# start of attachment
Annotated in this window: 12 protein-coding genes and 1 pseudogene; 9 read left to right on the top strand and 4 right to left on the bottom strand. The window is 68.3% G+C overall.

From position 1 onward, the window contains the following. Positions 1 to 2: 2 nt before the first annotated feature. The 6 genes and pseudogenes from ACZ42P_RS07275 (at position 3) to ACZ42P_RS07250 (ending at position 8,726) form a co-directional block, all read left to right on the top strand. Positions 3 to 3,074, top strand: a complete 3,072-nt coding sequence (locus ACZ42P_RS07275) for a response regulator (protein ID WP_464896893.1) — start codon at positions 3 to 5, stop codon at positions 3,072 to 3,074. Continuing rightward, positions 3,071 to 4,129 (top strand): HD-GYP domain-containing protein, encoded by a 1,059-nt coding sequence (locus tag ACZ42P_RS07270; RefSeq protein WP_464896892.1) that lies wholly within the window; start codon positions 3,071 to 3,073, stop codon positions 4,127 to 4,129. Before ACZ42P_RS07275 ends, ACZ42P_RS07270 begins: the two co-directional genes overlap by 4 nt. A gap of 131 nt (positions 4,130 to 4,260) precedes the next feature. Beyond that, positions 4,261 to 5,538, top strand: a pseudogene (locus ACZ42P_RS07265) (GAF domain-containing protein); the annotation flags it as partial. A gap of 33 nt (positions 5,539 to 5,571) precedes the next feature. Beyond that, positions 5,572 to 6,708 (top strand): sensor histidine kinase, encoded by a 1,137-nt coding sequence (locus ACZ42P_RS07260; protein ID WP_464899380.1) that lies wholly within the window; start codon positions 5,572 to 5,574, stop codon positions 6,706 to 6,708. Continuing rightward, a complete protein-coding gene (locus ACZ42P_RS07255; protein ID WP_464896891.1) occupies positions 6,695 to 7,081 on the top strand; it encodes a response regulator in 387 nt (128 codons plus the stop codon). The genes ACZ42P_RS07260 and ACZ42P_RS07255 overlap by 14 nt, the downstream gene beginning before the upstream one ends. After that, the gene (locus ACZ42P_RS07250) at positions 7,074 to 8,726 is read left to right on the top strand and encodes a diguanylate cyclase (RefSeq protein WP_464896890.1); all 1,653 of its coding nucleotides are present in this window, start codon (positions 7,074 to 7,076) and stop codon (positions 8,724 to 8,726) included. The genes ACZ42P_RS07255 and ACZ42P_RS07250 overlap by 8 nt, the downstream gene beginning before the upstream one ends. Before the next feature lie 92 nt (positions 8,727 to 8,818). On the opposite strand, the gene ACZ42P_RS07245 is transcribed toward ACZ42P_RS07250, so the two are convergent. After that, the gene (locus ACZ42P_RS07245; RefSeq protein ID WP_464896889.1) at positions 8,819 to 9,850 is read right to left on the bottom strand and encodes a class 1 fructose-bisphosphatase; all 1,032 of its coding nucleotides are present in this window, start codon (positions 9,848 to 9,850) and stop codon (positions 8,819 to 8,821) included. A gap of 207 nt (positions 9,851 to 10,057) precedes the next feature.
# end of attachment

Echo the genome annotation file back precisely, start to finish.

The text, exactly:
Annotated in this window: 12 protein-coding genes and 1 pseudogene; 9 read left to right on the top strand and 4 right to left on the bottom strand. The window is 68.3% G+C overall.

From position 1 onward, the window contains the following. Positions 1 to 2: 2 nt before the first annotated feature. The 6 genes and pseudogenes from ACZ42P_RS07275 (at position 3) to ACZ42P_RS07250 (ending at position 8,726) form a co-directional block, all read left to right on the top strand. Positions 3 to 3,074, top strand: a complete 3,072-nt coding sequence (locus ACZ42P_RS07275) for a response regulator (protein ID WP_464896893.1) — start codon at positions 3 to 5, stop codon at positions 3,072 to 3,074. Continuing rightward, positions 3,071 to 4,129 (top strand): HD-GYP domain-containing protein, encoded by a 1,059-nt coding sequence (locus tag ACZ42P_RS07270; RefSeq protein WP_464896892.1) that lies wholly within the window; start codon positions 3,071 to 3,073, stop codon positions 4,127 to 4,129. Before ACZ42P_RS07275 ends, ACZ42P_RS07270 begins: the two co-directional genes overlap by 4 nt. A gap of 131 nt (positions 4,130 to 4,260) precedes the next feature. Beyond that, positions 4,261 to 5,538, top strand: a pseudogene (locus ACZ42P_RS07265) (GAF domain-containing protein); the annotation flags it as partial. A gap of 33 nt (positions 5,539 to 5,571) precedes the next feature. Beyond that, positions 5,572 to 6,708 (top strand): sensor histidine kinase, encoded by a 1,137-nt coding sequence (locus ACZ42P_RS07260; protein ID WP_464899380.1) that lies wholly within the window; start codon positions 5,572 to 5,574, stop codon positions 6,706 to 6,708. Continuing rightward, a complete protein-coding gene (locus ACZ42P_RS07255; protein ID WP_464896891.1) occupies positions 6,695 to 7,081 on the top strand; it encodes a response regulator in 387 nt (128 codons plus the stop codon). The genes ACZ42P_RS07260 and ACZ42P_RS07255 overlap by 14 nt, the downstream gene beginning before the upstream one ends. After that, the gene (locus ACZ42P_RS07250) at positions 7,074 to 8,726 is read left to right on the top strand and encodes a diguanylate cyclase (RefSeq protein WP_464896890.1); all 1,653 of its coding nucleotides are present in this window, start codon (positions 7,074 to 7,076) and stop codon (positions 8,724 to 8,726) included. The genes ACZ42P_RS07255 and ACZ42P_RS07250 overlap by 8 nt, the downstream gene beginning before the upstream one ends. Before the next feature lie 92 nt (positions 8,727 to 8,818). On the opposite strand, the gene ACZ42P_RS07245 is transcribed toward ACZ42P_RS07250, so the two are convergent. After that, the gene (locus ACZ42P_RS07245; RefSeq protein ID WP_464896889.1) at positions 8,819 to 9,850 is read right to left on the bottom strand and encodes a class 1 fructose-bisphosphatase; all 1,032 of its coding nucleotides are present in this window, start codon (positions 9,848 to 9,850) and stop codon (positions 8,819 to 8,821) included. A gap of 207 nt (positions 9,851 to 10,057) precedes the next feature.